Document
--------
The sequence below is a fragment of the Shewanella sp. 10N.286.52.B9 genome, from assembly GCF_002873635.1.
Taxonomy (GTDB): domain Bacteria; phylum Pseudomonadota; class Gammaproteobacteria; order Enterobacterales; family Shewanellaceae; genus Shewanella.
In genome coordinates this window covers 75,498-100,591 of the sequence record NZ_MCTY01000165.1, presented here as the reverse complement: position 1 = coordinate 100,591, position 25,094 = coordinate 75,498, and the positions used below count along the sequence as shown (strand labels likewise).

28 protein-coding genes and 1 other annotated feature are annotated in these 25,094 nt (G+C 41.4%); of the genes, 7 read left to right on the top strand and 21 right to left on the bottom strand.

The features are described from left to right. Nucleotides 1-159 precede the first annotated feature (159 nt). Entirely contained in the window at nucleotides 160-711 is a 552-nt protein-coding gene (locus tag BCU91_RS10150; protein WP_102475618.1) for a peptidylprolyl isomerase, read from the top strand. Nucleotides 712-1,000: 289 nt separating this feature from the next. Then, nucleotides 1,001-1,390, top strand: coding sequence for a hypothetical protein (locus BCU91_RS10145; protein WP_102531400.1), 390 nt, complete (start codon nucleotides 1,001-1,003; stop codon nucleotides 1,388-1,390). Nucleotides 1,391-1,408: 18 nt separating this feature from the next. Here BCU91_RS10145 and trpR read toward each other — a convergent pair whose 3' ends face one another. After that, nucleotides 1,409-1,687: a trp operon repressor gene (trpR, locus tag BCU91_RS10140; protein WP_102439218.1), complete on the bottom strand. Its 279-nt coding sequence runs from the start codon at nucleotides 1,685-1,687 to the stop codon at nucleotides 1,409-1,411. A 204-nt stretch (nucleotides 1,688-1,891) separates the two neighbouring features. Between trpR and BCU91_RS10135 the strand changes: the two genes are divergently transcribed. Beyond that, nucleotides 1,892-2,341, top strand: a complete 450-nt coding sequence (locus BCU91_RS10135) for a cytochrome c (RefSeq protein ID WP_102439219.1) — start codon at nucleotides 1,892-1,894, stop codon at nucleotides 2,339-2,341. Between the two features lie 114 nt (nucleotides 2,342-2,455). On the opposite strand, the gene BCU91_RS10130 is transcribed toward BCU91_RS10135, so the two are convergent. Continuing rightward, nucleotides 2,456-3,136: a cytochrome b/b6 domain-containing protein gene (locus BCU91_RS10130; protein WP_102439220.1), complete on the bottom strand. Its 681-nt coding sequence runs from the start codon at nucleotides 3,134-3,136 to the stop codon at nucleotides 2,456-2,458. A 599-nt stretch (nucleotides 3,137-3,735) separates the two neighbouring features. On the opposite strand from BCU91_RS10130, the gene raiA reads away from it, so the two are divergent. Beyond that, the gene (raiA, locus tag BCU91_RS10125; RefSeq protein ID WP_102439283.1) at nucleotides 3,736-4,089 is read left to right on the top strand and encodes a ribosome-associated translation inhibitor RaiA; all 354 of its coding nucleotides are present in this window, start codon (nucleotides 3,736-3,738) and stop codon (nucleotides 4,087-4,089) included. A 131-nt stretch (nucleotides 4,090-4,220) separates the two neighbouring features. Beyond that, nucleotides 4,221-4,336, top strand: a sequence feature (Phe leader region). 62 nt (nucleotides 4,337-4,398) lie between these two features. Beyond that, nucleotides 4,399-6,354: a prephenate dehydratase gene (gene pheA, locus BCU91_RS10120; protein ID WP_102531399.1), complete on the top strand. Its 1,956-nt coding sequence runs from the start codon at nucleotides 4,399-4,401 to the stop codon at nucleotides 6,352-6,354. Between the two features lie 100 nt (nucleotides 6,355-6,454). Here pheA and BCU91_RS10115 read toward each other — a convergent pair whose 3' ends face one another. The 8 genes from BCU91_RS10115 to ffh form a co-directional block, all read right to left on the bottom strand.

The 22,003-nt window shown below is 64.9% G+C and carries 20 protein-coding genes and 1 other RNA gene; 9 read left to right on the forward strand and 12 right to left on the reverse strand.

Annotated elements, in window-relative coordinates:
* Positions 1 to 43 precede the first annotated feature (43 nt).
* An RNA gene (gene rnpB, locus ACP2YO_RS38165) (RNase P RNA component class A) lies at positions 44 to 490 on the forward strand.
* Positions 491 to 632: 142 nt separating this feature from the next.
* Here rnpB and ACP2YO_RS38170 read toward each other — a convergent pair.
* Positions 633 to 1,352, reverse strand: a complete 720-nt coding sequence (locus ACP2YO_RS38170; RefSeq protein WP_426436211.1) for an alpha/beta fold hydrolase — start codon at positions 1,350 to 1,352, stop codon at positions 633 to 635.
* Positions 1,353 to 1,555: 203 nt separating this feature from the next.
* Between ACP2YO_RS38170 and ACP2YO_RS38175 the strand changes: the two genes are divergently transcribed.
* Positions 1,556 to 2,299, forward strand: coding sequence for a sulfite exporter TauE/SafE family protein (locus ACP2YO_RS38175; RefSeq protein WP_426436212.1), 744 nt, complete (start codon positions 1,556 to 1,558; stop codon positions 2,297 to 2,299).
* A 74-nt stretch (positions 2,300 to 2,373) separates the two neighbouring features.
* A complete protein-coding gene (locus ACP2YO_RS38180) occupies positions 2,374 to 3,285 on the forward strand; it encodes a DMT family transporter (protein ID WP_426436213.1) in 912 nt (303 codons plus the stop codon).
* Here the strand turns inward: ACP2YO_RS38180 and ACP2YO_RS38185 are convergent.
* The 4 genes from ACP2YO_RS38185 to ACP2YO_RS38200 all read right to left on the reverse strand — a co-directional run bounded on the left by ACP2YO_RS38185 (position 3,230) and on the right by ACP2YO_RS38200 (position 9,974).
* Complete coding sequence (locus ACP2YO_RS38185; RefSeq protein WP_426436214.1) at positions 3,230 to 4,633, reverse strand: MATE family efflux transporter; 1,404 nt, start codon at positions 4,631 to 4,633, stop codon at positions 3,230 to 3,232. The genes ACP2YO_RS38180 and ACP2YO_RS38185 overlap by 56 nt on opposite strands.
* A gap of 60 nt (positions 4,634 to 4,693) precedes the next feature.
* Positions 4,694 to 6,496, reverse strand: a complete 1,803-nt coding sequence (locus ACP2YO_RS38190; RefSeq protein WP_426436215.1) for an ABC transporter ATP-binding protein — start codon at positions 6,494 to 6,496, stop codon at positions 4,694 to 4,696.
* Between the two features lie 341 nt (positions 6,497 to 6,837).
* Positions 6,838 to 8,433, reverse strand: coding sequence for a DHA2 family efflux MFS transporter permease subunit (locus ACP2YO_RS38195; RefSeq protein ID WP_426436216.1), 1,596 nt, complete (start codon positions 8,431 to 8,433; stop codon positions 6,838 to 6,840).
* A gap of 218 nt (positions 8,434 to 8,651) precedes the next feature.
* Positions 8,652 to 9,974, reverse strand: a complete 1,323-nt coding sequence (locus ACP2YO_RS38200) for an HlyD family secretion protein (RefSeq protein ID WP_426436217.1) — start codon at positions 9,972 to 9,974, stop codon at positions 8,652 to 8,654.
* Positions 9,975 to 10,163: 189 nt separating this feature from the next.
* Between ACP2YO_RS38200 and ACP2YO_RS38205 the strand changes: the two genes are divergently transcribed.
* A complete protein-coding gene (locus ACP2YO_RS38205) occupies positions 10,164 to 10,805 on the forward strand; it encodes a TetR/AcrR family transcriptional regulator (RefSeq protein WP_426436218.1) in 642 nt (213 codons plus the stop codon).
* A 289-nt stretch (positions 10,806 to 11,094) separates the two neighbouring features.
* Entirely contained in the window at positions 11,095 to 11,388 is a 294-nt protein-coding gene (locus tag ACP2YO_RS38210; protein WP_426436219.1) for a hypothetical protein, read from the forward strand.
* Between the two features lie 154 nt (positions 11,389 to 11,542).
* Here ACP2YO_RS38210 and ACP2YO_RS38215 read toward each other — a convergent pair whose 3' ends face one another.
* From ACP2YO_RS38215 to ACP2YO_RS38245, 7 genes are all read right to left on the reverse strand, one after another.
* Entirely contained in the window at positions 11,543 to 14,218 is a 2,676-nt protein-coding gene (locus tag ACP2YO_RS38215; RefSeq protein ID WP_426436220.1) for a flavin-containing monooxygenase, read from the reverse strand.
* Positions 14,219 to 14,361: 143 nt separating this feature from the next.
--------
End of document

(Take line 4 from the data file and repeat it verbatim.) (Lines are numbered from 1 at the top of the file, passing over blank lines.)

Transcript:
28 protein-coding genes and 1 other annotated feature are annotated in these 25,094 nt (G+C 41.4%); of the genes, 7 read left to right on the top strand and 21 right to left on the bottom strand.